Riding the Jetstream
A different kind of wind was waiting in the stratosphere, while aviation kept pushing the envelope towards higher flight levels. Scattered observations over time suggested that there were high winds in the upper atmosphere, even before the age of powered flight, such as those made of volcanic ash and smoke clouds that drifted eastward after the 1883 eruption of Krakatoa in Indonesia. Japanese meteorologists in the 1920’s used pilot balloons to observe the winds high aloft - but they wrote up their reports in Esperanto, and the observations stayed in Japan.
The decades rolled past while aviation developed ever more capable aircraft. The possibilities of making use of the globe-circling rivers of air were not obvious at first. By the 1940’s aircraft were straying into realms where they were encountering 100+ mile-per-hour tail winds, particularly on high-altitude flights from North America to Europe. What the consequences might be for the development of aviation were not obvious.
In fact, at least one initial effect of a high-altitude Jetstream on commercial flight was decidedly negative. In August 1947 a British South American Airways Lancastarian airliner (a civilian variant of the famous World War Two bomber) named “Star Dust” mysteriously disappeared on a flight across the Andes from Buenos Aires to Santiago Chile. A half-century passed before pieces of the aircraft started to emerge from an Argentinian glacier. The plane had been flying directly into the teeth of a Jetstream – a phenomenon unknown to the crew, who had started to descend somewhat to the east of what they thought their position to be. They had no idea of the strength of the headwind they were flying into.
The science of these high-altitude winds began to develop rapidly with start of the 1950’s. And as with so many other aspects of commercial aviation, Pan American was in the forefront of adapting that knowledge for the benefit of airline operations.
Photo of Capt. Charles Blair with his P-51, courtesy Smithsonian Institution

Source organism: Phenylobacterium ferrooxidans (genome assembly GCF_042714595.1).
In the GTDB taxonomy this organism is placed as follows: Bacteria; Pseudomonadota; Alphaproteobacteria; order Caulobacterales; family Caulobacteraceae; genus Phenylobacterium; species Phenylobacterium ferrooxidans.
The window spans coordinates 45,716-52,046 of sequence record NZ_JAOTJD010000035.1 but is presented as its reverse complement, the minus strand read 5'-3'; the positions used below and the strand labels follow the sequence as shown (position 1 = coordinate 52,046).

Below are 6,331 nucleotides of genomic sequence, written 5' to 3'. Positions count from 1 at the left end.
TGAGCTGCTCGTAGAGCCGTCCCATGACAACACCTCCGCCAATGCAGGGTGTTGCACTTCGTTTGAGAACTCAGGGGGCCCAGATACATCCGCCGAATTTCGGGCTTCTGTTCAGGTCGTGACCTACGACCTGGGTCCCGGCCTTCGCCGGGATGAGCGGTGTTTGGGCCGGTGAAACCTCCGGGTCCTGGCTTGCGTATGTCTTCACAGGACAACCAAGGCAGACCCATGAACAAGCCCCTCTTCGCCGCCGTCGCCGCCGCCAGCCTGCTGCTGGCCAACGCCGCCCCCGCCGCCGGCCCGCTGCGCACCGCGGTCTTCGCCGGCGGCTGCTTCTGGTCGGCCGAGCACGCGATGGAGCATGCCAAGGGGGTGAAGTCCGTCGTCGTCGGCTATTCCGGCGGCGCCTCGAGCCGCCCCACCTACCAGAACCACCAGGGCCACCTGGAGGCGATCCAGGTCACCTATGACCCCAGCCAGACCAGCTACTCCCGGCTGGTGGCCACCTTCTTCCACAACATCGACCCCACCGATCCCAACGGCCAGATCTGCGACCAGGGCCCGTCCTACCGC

A Pan Am Stratocruiser set a transatlantic record in November, 1950, making the trip from New York to London in 8 hours, 55 minutes. But the following January, the world became aware of the Jetstream's potential thanks to a truly pioneering and spectacular effort by Pan Am Capt. Charles Blair, who flew his own P-51 Mustang,"Excalibur III," specially modified for the job, over the same route at 37,000 feet in 7 hours, 48 minutes, thanks to a mighty boost from Jetstream tailwinds. He later flew back from Europe over the North Pole to Alaska. His efforts resulted in President Harry Truman presenting Blair with the prestigious Harmon Trophy in November, 1952.
Capt. Logan D. Scott, with a B-377 and crew, Pan Am Historical Foundation Photo
In that same month, it was Capt. Logan D. Scott’s flight in a Pan Am Boeing B-377 that first pioneered a new route from Tokyo to Honolulu using the Jetstream, flying at 25,000 feet. The flight bypassed a refueling stop on Wake, and made the trip in 11 ½ hours, rather than the 18-hour trip it had taken previously, thanks to the tailwind offered by the Jetstream. It was possible during the winter months when the global river of air circling the Earth moved far enough to the south to be used on the route.
The record set for the Tokyo-Honolulu route during the pre-jet era was made on a flight piloted by Capt. John H. Kelly, who flew his Pan Am Stratocruiser with a full load from Japan to Hawaii in only 9 hours and 18 minutes. The flight shaved off cost as well as time, as the economy of fuel use saved the airline $3,000.
Kelly related this in a magazine article: “Inside the jet stream there’s no weather at all. There are no clouds. You do not sense the extra speed. It is smooth flying unless you drift too close to the north edge, where there is sharp turbulence.” Kelly related how the outside air temperature indicated the aircraft’s position in relation to the margin of the Jetstream, in that the center of the high-altitude current was 10 to 15 degrees warmer than that at the northern edge.
Before too much longer, especially with the advent of jet-powered aircraft, which commonly flew much higher than their piston-powered predecessors, the lofty realms of Jetstream winds would be a common element in flight planning.